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Edinburgh Cruise Port

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Edinburgh Overview
Historic Edinburgh, capital of Scotland, has so much to offer that you can't possibly do it in a day. The city lies in a beautiful setting, sprawling over an extinct volcano, Arthur's Seat, dominated by the grey, brooding hulk of the medieval Edinburgh Castle -- now the tourist hub of the Royal Mile, a street exactly one Scots mile long. (A Scots mile, an outdated measurement, is equivalent to 1,807 meters, longer than the standard mile at about 1,609 meters.)

Old Town, as this area is known, has a wonderful labyrinth of alleyways and cobbled streets filled with historic castles, museums and cathedrals. After the 1707 Act of Union joined Scotland and England politically, many of Edinburgh's wealthier residents abandoned Edinburgh for London. The Georgian Terraces of New Town were built in an effort to attract them back. Both Old Town and New Town are UNESCO World Heritage Sites.

Tourism staples there include whisky (with opportunities to learn about, taste and buy this Scottish beverage) and golf at St. Andrew's Links, not too far away. The city is, perhaps, most well known for its annual Edinburgh Festival Fringe, the largest arts festival in the world, taking over the city for three weeks every summer. In addition to a wide array of performances, the city's iconic Military Tattoo takes place at the same time, with the castle as its backdrop.

Alongside all this tradition, Edinburgh has an edgy, modern vibe, too. Galleries display cutting-edge art while chic restaurants, day spas and hotels peddle sophistication. A hip pub culture and a cool nightlife scene complete the picture. Meanwhile, on the doorstep is the Scottish countryside -- miles of rolling, heather-covered hills, craggy mountains and still-as-glass lochs.

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Quick Facts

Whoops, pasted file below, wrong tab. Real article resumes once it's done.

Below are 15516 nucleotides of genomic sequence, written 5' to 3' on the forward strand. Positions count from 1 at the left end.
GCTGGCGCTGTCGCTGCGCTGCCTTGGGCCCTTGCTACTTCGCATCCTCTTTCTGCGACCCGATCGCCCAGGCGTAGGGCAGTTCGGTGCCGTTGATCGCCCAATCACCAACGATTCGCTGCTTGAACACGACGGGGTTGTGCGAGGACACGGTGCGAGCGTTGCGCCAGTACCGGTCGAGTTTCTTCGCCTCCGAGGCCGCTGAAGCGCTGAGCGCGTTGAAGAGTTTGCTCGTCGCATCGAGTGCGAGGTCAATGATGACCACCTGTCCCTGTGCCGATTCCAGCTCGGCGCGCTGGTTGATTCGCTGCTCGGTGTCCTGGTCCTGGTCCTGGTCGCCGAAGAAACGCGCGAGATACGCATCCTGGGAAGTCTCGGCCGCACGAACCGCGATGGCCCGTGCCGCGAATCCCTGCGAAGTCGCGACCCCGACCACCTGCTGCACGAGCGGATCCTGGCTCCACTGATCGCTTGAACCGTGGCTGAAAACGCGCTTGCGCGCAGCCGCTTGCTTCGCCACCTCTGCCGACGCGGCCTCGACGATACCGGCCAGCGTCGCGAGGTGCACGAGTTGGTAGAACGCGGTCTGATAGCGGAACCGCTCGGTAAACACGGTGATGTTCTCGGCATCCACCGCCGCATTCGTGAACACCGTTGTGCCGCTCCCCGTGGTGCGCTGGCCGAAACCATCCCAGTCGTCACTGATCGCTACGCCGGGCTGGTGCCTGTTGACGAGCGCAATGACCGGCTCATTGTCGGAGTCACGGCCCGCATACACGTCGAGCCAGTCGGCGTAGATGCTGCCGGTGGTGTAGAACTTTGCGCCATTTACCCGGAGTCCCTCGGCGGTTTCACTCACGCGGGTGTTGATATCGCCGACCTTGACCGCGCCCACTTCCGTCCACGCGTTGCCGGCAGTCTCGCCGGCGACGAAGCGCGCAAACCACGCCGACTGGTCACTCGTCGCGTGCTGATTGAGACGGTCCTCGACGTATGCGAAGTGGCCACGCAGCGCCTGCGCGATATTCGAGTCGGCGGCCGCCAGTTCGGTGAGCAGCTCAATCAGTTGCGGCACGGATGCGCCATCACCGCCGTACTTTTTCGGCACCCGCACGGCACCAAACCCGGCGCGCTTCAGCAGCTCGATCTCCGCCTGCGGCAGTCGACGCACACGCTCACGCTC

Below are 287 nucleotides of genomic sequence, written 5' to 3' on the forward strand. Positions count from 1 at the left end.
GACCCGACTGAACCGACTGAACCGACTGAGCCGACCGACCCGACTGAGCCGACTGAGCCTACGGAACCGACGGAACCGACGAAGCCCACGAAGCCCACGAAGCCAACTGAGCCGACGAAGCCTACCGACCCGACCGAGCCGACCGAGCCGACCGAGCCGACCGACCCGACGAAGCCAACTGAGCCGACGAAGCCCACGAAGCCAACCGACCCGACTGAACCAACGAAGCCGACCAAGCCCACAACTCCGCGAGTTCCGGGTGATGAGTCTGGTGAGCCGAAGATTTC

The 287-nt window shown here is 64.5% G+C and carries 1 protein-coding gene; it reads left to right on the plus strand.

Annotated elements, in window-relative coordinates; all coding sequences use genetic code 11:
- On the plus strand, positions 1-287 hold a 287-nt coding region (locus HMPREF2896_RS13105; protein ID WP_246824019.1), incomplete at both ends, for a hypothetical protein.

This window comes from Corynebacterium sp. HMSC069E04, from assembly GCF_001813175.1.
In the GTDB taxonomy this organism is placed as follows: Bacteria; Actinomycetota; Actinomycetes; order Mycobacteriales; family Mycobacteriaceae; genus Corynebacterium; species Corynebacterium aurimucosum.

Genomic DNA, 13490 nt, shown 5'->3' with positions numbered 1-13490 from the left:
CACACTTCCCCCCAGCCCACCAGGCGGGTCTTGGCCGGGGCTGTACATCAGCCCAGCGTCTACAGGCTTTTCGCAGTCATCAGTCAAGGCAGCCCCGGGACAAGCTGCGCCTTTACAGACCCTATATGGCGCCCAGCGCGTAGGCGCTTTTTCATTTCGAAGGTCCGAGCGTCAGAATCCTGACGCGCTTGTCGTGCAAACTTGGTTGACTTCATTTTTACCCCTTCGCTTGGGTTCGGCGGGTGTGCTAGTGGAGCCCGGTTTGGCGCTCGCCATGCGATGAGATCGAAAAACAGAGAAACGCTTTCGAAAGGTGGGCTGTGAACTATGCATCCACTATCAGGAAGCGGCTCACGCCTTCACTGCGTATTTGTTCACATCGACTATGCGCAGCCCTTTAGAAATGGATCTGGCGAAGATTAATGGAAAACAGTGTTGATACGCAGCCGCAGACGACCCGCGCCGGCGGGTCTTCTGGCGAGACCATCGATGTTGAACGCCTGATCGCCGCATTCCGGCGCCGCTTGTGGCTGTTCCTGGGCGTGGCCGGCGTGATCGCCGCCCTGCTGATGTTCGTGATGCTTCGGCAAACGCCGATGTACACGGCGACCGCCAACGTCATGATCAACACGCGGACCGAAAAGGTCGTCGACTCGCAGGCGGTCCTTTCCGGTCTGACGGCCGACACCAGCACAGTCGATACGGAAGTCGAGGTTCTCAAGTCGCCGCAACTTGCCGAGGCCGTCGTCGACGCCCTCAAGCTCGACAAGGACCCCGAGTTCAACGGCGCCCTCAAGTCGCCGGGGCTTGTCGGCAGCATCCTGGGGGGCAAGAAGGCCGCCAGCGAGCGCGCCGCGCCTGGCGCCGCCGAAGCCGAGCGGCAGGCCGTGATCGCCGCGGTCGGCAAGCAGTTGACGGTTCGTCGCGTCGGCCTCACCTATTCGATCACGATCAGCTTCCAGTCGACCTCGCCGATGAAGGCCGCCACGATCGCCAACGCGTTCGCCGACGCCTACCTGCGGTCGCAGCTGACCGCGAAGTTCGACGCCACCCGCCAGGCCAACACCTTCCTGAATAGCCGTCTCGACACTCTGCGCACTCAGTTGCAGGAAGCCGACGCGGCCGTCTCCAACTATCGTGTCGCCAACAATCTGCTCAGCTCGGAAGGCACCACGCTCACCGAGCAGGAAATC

Best Souvenir
Language
Currency & Best Way to Get Money
Where You're Docked
Hanging Around
Getting Around
Watch Out For
Don't Miss
Been There, Done That
Lunching
Staying in Touch
Shore Excursions
For More Information
 
Best Souvenir
Cashmere and malt scotch are ideal. Try Elgin Cashmere, Ragamuffin or Ness Clothing Co. on the Royal Mile for the soft stuff. For the hard stuff, consider The Scotch Malt Whisky on Queen Street or Royal Mile Whiskies on High Street.


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Language
English, with a Scottish accent. This is very gentle in Edinburgh but much stronger in Glasgow, should you take a day-trip there.


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Currency & Best Way to Get Money
Currency is the pound Sterling. Scotland has its own banknotes, but they're interchangeable with English notes and have the same monetary value. For current currency rates, see www.xe.com.

There are plenty of ATM machines and exchange bureaus at the port in Leith, in Old Town and New Town.

If you are visiting from outside the European Union, you can get back some of the 17.5 percent VAT (Value Added Tax) you pay on certain goods. Not all shops participate, and stores that do set a minimum purchase level. You will need to carry your passport with you and fill in a form at the time of purchase. Present the forms to Customs at the final departure from the European Union, but keep in mind the agents most likely will ask to see the goods. Visit www.globalrefund.com for more information.